(4) provides with tools that enable extending the support of existing tools and APIs to custom functions and classes without having to hack into the source code, merely adding new features (tensor libraries, model classes, optimization plug-ins, orchestration algorithms, communication protocols...) to the party.

    Parts of the declearn code (Optimizers,...) are included in the FedBioMed software.

    At the moment, declearn has been focused on so-called "centralized" federated learning that implies a central server orchestrating computations, but it might become more oriented towards decentralized processes in the future, that remove the use of a central agent.

  • Functional Description:

    This library provides the two main components to perform federated learning:

    (1) the client, to be run by each participant, performs the learning on local data et releases only the result of the computation

    (2) the server orchestrates the process and aggregates the local models in a global model

  • URL:
  • Contact:
    Aurélien Bellet
  • Participants:
    Paul Andrey, Aurélien Bellet, Nathan Bigaud, Marc Tommasi, Nathalie Vauquier
  • Partner:
    CHRU Lille

7.2 New platforms

  • Causal inference taskview: to list and organize all the R packages on causal inference
  • R-miss-tastica platform for missing data to gather and create resources for users, researchers and students who often don't have lecture on missing values: bibliography, courses, tutorials, implementations, pipelines of analysis in R and Python.

Participants: Julie Josse, Pan Zhao.

8 New results

8.1 Treatment effect estimation

Results: Choice of the causal measure - Publications 2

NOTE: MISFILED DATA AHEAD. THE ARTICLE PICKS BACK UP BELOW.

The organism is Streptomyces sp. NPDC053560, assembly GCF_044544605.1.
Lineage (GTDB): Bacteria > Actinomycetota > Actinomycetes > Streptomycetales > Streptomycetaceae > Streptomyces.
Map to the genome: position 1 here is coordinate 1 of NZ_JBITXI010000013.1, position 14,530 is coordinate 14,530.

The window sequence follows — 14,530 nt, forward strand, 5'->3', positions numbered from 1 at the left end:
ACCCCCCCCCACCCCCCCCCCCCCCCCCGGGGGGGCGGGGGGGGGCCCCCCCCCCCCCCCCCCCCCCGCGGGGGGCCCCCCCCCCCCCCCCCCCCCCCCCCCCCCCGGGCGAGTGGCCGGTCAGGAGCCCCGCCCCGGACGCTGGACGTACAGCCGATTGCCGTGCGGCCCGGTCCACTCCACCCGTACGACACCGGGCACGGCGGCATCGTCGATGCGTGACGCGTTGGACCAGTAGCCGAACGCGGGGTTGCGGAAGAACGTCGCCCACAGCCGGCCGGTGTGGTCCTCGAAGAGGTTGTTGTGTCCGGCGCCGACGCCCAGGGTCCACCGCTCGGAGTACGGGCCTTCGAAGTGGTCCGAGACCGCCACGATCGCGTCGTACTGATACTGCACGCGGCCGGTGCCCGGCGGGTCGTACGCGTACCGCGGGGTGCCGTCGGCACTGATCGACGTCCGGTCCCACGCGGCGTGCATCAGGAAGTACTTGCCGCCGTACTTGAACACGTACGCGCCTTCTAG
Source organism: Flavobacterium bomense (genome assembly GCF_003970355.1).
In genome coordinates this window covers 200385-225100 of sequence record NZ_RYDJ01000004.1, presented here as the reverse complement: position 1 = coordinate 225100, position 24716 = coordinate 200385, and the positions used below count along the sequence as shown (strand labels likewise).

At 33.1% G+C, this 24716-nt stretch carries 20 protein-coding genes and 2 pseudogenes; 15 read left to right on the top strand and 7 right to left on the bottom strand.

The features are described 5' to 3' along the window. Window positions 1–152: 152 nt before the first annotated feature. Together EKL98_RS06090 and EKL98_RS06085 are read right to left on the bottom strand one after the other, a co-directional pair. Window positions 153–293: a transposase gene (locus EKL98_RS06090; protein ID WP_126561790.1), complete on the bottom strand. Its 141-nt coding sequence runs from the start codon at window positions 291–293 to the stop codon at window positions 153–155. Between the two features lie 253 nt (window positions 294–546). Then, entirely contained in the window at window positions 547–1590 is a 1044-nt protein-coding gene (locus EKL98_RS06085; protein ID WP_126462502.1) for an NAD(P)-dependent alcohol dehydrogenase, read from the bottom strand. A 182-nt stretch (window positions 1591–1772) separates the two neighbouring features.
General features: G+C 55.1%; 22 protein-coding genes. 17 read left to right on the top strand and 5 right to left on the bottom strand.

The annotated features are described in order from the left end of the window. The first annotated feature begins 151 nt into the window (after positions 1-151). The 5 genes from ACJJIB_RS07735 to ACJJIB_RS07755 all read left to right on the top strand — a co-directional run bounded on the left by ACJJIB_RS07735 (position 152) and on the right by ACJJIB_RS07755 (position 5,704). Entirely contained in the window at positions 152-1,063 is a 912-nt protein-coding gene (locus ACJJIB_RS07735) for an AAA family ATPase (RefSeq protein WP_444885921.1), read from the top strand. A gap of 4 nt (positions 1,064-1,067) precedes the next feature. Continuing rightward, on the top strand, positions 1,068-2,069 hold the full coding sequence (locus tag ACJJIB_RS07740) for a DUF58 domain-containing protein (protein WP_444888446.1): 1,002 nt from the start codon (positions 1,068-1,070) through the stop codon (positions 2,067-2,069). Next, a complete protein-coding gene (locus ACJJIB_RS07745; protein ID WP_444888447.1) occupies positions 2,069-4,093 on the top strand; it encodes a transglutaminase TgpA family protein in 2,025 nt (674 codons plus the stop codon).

Participants: Benedicte Colnet, Julie Josse.

There are many measures to report so-called treatment or causal effect: absolute difference, ratio, odds ratio, number needed to treat, and so on. The choice of a measure, e.g. absolute versus relative, is often debated because it leads to different appreciations of the same phenomenon; but it also implies different heterogeneity of treatment effect. In addition some measures – but not all – have appealing properties such as collapsibility, matching the intuition of a population summary. We review common measures and their pros and cons typically brought forward. Doing so, we clarify notions of collapsibility and treatment effect heterogeneity, unifying different existing definitions. Our main contribution is to propose to reverse the thinking: rather than starting from the measure, we start from a non-parametric generative model of the outcome. Depending on the nature of the outcome, some causal measures disentangle treatment modulations from baseline risk. Therefore, our analysis outlines an understanding of what heterogeneity and homogeneity of treatment effect mean, not through the lens of the measure, but through the lens of the covariates. Our goal is the generalization of causal measures. We show that different sets of covariates are needed to generalize an effect to a different target population depending on (i) the causal measure of interest, (ii) the nature of the outcome, and (iii) the generalization’s method itself (generalizing either conditional outcome or local effects).

Results: Variable importance for causal and distributional random forest - Publications 1819

Participants: Julie Josse, Jeffrey Naf.

Causal random forests provide efficient estimates of heterogeneous treatment effects. However, forest algorithms are also well-known for their black-box nature, and therefore, do not characterize how input variables are involved in treatment effect heterogeneity, which is a strong practical limitation. In 18, we develop a new importance variable algorithm for causal forests, to quantify the impact of each input on the heterogeneity of treatment effects. The proposed approach is inspired from the drop and relearn principle, widely used for regression problems. Importantly, we show how to handle the forest retrain without a confounding variable. If the confounder is not involved in the treatment effect heterogeneity, the local centering step enforces consistency of the importance measure. Otherwise, when a confounder also impacts heterogeneity, we introduce a corrective term in the retrained causal forest to recover consistency. Additionally, experiments on simulated, semi-synthetic, and real data show the good performance of our importance measure, which outperforms competitors on several test cases to recover important variables. Experiments also show that our approach can be efficiently extended to groups of variables, providing key insights in practice.